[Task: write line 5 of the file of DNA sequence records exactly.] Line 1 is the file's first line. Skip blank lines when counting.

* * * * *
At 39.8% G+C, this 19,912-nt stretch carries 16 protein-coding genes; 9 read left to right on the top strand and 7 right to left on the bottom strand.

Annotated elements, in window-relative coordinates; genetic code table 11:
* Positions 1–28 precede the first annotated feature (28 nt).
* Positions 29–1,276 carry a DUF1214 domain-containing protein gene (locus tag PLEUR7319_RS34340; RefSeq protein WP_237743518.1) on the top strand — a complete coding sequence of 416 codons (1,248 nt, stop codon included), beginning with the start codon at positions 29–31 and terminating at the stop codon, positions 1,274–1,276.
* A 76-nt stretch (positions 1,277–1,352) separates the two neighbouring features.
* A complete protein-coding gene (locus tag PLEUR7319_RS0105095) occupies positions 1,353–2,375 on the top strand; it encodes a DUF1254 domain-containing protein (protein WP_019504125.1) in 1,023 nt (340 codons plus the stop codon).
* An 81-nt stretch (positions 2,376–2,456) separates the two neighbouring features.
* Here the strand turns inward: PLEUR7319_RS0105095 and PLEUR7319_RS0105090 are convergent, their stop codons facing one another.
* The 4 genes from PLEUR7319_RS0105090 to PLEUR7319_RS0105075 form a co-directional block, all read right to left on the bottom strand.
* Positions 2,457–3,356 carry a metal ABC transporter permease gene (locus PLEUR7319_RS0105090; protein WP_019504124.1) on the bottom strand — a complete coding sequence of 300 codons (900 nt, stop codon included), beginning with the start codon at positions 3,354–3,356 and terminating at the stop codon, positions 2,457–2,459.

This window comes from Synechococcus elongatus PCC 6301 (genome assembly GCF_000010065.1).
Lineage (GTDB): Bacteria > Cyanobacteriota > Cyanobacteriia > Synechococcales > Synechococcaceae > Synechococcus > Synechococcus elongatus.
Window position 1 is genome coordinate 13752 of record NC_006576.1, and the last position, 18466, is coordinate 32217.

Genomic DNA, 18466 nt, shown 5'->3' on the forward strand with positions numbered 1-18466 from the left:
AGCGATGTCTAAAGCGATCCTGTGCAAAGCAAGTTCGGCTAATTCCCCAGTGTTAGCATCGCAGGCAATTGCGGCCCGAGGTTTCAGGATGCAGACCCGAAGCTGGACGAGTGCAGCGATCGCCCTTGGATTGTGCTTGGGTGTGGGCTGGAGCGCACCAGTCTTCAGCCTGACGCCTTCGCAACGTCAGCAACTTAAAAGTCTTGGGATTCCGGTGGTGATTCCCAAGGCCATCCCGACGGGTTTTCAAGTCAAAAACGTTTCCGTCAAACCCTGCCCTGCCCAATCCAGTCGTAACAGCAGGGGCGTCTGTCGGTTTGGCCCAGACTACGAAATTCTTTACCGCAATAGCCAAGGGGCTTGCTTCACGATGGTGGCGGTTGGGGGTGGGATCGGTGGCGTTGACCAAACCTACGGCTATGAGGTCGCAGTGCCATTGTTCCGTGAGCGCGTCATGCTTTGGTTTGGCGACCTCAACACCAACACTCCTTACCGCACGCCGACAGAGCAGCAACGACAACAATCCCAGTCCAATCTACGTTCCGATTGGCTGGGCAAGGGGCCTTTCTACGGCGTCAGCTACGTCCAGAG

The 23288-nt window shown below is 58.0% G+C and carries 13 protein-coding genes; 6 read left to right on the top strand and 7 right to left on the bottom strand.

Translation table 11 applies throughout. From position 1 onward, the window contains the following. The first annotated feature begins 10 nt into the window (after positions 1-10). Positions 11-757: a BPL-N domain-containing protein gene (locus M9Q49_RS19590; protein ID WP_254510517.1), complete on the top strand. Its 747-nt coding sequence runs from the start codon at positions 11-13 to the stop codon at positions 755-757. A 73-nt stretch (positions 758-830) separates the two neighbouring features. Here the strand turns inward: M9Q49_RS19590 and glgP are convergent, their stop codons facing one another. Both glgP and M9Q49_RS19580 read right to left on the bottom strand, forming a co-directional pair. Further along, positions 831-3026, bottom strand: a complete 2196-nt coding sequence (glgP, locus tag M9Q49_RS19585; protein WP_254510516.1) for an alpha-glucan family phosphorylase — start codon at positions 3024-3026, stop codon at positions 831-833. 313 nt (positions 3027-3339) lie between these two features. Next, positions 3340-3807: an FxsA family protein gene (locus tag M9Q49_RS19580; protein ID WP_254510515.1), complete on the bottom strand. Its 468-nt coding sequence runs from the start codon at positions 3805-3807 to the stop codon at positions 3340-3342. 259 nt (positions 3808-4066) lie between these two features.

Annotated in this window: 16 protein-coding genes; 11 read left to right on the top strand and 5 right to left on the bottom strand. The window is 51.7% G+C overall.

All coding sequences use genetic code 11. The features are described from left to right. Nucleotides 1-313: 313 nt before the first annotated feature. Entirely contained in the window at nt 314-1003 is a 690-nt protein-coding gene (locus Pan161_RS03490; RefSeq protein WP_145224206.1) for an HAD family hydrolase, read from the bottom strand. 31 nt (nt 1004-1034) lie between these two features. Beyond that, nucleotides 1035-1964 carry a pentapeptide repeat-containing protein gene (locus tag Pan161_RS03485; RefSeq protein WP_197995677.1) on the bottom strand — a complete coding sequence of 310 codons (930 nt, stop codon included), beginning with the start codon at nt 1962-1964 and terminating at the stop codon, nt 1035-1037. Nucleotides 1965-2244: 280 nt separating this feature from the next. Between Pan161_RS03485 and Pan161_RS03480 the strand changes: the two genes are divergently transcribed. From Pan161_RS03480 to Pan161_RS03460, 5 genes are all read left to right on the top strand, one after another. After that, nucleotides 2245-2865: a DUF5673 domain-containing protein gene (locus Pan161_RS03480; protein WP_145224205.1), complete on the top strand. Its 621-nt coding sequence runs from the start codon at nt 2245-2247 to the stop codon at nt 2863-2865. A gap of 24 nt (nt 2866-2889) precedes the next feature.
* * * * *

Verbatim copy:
* A 76-nt stretch (positions 1,277–1,352) separates the two neighbouring features.